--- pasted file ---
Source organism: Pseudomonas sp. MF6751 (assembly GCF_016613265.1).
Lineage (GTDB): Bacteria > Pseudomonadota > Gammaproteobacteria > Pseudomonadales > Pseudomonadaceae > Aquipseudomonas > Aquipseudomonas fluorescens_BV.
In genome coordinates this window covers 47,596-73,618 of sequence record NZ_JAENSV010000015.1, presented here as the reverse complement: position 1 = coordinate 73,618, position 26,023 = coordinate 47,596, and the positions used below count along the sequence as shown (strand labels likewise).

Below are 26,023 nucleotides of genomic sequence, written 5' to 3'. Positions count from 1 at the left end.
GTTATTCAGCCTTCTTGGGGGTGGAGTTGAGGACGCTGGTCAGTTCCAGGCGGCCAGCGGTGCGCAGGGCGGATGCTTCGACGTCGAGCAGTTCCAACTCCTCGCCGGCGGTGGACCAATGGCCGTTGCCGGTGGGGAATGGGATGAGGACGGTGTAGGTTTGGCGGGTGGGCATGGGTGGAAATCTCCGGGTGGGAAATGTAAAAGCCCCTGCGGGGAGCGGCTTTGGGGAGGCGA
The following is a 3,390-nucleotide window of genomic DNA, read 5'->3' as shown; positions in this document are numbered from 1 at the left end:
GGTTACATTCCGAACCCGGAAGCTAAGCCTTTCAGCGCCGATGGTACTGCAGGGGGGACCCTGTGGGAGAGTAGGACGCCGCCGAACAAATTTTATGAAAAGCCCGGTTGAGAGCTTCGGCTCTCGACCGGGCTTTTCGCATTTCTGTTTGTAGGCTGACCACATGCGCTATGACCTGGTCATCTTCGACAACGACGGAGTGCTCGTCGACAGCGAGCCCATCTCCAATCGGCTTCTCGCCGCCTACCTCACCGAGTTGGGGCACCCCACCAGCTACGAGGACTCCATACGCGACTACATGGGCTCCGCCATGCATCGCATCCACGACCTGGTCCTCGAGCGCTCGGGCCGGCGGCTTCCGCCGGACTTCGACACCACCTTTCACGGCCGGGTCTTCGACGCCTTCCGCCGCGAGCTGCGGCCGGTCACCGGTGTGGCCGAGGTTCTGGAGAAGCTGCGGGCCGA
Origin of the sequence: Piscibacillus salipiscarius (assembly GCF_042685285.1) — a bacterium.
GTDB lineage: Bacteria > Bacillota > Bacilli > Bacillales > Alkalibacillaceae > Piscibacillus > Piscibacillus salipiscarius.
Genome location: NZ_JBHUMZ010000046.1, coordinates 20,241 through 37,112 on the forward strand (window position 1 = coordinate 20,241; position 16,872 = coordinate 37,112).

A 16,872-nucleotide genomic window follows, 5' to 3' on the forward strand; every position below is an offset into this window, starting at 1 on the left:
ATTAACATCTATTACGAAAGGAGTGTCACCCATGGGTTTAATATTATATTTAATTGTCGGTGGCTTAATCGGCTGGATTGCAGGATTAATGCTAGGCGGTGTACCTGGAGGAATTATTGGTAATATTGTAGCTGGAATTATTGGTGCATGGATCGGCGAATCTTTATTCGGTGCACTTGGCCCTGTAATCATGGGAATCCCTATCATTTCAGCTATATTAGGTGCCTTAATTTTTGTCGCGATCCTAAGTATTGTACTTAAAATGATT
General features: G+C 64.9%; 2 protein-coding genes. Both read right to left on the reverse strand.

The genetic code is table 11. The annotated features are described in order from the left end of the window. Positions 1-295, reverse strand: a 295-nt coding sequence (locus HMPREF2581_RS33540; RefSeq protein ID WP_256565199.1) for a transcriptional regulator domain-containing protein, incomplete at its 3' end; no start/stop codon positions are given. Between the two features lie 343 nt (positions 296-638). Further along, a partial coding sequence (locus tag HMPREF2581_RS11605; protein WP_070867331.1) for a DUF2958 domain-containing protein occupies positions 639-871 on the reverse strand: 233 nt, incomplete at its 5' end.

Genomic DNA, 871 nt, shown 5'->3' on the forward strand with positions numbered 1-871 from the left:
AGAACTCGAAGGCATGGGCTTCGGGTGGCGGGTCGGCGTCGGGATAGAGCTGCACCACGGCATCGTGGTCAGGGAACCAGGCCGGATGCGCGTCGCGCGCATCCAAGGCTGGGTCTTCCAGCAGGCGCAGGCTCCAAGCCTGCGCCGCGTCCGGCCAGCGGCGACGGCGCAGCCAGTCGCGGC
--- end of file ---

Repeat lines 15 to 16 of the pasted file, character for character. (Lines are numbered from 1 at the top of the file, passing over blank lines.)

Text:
Genomic DNA, 871 nt, shown 5'->3' on the forward strand with positions numbered 1-871 from the left:
AGAACTCGAAGGCATGGGCTTCGGGTGGCGGGTCGGCGTCGGGATAGAGCTGCACCACGGCATCGTGGTCAGGGAACCAGGCCGGATGCGCGTCGCGCGCATCCAAGGCTGGGTCTTCCAGCAGGCGCAGGCTCCAAGCCTGCGCCGCGTCCGGCCAGCGGCGACGGCGCAGCCAGTCGCGGC